The lot is cast into the lap
Of a man's garment, or into his bosom, or into a hat, cap, urn, or whatsoever he has in his lap, and from whence it is taken out; which used to be done in choosing officers, civil or ecclesiastical; in dividing inheritances, and determining doubtful cases; and making up differences, and putting an end to strife and contentions, which otherwise could not be done: and this ought not to be used in trivial cases, or to gratify curiosity, or for the sake of gain, or rashly and superstitiously; but seriously and religiously, with prayer, and in faith, and with a view to the divine direction, and submission to it; for a lot has the nature of an oath, and is an appeal to the omniscient, omnipresent, and omnipotent Being; but the whole disposing thereof [is] of the Lord;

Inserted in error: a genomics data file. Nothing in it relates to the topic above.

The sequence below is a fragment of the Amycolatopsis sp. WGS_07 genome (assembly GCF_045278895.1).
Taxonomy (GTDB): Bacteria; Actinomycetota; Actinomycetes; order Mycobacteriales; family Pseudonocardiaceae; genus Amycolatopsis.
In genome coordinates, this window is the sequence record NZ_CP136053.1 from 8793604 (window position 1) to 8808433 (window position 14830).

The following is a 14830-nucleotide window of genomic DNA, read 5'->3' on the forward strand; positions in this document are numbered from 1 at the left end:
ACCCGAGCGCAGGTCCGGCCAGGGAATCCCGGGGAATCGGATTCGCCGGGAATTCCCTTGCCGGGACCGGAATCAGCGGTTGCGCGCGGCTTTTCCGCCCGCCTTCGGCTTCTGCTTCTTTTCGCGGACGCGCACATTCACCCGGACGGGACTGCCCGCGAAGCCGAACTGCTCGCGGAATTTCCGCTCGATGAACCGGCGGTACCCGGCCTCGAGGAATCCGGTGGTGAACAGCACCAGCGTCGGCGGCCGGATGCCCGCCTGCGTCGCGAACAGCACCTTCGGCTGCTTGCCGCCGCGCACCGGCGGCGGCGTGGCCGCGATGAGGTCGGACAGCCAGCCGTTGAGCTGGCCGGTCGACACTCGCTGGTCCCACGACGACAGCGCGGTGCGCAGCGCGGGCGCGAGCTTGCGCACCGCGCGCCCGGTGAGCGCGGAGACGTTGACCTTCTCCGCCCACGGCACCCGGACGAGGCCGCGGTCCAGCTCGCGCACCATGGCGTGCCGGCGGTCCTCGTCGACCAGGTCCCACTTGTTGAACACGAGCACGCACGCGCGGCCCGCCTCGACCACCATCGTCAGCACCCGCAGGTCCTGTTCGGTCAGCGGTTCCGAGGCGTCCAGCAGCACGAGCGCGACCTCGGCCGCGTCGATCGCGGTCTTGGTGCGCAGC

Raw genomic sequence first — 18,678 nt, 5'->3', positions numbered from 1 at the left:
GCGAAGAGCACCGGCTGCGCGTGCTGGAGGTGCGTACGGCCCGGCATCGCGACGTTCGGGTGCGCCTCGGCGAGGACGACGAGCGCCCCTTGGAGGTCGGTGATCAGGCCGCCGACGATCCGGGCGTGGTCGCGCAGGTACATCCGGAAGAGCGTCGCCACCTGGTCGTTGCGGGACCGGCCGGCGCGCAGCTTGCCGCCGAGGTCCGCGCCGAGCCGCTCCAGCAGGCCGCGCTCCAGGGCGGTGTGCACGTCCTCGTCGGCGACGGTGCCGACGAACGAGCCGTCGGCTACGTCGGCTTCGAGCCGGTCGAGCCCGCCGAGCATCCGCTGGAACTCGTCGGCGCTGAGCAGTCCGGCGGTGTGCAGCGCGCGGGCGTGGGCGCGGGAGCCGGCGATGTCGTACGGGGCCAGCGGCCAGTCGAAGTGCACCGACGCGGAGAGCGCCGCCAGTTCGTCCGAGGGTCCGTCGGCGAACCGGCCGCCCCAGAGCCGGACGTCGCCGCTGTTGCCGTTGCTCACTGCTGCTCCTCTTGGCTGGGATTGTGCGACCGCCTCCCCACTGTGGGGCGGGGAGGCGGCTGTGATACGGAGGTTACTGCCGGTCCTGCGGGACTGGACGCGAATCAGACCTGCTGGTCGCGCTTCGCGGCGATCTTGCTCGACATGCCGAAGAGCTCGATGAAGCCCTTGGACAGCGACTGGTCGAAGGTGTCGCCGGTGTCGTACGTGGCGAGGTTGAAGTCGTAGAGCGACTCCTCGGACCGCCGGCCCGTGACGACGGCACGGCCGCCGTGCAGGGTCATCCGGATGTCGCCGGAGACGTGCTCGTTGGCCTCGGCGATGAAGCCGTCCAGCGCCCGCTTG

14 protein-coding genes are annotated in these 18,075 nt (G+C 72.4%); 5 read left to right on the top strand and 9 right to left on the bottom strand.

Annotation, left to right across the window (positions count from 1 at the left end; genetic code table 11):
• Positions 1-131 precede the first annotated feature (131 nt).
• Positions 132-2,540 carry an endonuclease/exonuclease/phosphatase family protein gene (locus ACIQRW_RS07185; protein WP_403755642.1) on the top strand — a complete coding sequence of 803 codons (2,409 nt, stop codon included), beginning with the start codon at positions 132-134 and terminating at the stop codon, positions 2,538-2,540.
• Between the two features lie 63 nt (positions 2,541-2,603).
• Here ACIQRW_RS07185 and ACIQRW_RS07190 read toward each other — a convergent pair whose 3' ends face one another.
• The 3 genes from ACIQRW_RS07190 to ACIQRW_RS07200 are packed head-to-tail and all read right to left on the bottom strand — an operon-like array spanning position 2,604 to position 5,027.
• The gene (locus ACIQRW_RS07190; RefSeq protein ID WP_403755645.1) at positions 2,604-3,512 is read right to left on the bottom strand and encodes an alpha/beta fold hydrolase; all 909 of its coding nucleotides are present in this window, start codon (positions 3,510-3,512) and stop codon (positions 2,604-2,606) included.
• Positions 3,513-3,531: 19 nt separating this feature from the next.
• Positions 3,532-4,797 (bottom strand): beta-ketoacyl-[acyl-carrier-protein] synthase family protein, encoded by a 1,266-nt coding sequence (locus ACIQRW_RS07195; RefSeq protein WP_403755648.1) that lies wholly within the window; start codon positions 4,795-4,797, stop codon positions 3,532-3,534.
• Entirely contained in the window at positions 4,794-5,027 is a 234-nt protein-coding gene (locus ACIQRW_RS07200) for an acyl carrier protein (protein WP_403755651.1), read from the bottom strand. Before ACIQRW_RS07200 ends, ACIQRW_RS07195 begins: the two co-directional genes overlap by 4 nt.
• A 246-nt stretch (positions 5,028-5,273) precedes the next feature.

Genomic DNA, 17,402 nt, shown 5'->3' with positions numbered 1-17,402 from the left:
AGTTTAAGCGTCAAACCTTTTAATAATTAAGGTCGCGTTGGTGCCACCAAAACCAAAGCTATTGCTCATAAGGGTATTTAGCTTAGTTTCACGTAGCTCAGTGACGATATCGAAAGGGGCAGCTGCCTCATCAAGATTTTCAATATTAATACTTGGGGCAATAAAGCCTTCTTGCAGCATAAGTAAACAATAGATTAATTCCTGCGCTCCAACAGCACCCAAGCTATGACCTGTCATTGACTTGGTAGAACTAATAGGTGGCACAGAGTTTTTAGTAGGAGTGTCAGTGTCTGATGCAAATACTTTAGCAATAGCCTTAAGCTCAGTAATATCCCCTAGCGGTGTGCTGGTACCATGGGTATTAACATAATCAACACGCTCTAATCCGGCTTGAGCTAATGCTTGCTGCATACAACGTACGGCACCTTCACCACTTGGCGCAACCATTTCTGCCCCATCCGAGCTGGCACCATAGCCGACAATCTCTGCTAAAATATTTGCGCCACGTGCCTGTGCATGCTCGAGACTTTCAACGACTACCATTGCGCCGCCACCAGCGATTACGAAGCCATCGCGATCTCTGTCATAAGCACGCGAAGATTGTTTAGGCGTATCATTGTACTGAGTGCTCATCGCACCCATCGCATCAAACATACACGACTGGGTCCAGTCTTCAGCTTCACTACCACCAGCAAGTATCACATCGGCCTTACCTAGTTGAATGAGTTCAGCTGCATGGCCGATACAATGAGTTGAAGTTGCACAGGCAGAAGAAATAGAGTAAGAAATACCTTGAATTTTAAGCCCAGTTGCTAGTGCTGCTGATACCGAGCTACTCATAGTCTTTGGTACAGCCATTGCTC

or "the judgment" F21 of it; the judgment that is to be made by it concerning persons or things; it being so directed and ordered by him as to fall upon the person it should; or to make known the thing in doubt and debate according to his will, in which all parties concerned should acquiesce. This is to be ascribed, not to blind chance and fortune, to the influence of the stars, or to any invisible created being, angel or devil, but to the Lord only; there is no such thing as chance, or events by chance; those events which seem most fortuitous or contingent are all disposed, ordered, and governed, by the sovereign will of God.
F21 (wjpvm) "judicium ejus", Pagninus, Montanus, Mercerus, Cocceius, Gejerus, Schultens; "judicium eorum", Tigurine version.